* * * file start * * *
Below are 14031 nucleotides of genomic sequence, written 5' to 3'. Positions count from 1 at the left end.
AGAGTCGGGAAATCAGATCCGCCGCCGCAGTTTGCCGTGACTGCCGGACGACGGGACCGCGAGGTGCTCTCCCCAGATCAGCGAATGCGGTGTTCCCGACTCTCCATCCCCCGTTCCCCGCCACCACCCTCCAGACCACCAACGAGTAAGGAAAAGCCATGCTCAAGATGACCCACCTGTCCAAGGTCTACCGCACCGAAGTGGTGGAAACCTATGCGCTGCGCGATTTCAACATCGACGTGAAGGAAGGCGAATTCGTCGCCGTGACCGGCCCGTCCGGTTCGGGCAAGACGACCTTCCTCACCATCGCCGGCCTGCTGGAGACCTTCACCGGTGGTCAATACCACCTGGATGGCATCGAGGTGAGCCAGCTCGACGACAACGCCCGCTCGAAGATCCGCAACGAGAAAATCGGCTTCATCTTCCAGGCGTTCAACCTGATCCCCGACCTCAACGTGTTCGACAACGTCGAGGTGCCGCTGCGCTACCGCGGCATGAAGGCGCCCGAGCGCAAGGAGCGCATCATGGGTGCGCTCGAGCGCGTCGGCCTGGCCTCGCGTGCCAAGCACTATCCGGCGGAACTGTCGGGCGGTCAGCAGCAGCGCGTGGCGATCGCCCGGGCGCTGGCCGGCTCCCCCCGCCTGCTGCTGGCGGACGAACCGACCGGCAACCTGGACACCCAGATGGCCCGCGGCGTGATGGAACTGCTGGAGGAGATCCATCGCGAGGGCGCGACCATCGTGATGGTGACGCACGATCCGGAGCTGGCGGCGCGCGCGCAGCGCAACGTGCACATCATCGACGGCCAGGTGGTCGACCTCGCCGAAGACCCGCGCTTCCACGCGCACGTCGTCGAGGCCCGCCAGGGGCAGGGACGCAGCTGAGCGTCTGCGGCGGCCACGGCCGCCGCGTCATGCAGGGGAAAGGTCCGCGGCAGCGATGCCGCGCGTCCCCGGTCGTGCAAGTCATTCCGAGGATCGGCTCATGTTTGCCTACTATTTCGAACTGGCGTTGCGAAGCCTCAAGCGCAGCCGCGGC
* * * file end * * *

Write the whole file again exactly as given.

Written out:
Below are 14031 nucleotides of genomic sequence, written 5' to 3'. Positions count from 1 at the left end.
AGAGTCGGGAAATCAGATCCGCCGCCGCAGTTTGCCGTGACTGCCGGACGACGGGACCGCGAGGTGCTCTCCCCAGATCAGCGAATGCGGTGTTCCCGACTCTCCATCCCCCGTTCCCCGCCACCACCCTCCAGACCACCAACGAGTAAGGAAAAGCCATGCTCAAGATGACCCACCTGTCCAAGGTCTACCGCACCGAAGTGGTGGAAACCTATGCGCTGCGCGATTTCAACATCGACGTGAAGGAAGGCGAATTCGTCGCCGTGACCGGCCCGTCCGGTTCGGGCAAGACGACCTTCCTCACCATCGCCGGCCTGCTGGAGACCTTCACCGGTGGTCAATACCACCTGGATGGCATCGAGGTGAGCCAGCTCGACGACAACGCCCGCTCGAAGATCCGCAACGAGAAAATCGGCTTCATCTTCCAGGCGTTCAACCTGATCCCCGACCTCAACGTGTTCGACAACGTCGAGGTGCCGCTGCGCTACCGCGGCATGAAGGCGCCCGAGCGCAAGGAGCGCATCATGGGTGCGCTCGAGCGCGTCGGCCTGGCCTCGCGTGCCAAGCACTATCCGGCGGAACTGTCGGGCGGTCAGCAGCAGCGCGTGGCGATCGCCCGGGCGCTGGCCGGCTCCCCCCGCCTGCTGCTGGCGGACGAACCGACCGGCAACCTGGACACCCAGATGGCCCGCGGCGTGATGGAACTGCTGGAGGAGATCCATCGCGAGGGCGCGACCATCGTGATGGTGACGCACGATCCGGAGCTGGCGGCGCGCGCGCAGCGCAACGTGCACATCATCGACGGCCAGGTGGTCGACCTCGCCGAAGACCCGCGCTTCCACGCGCACGTCGTCGAGGCCCGCCAGGGGCAGGGACGCAGCTGAGCGTCTGCGGCGGCCACGGCCGCCGCGTCATGCAGGGGAAAGGTCCGCGGCAGCGATGCCGCGCGTCCCCGGTCGTGCAAGTCATTCCGAGGATCGGCTCATGTTTGCCTACTATTTCGAACTGGCGTTGCGAAGCCTCAAGCGCAGCCGCGGC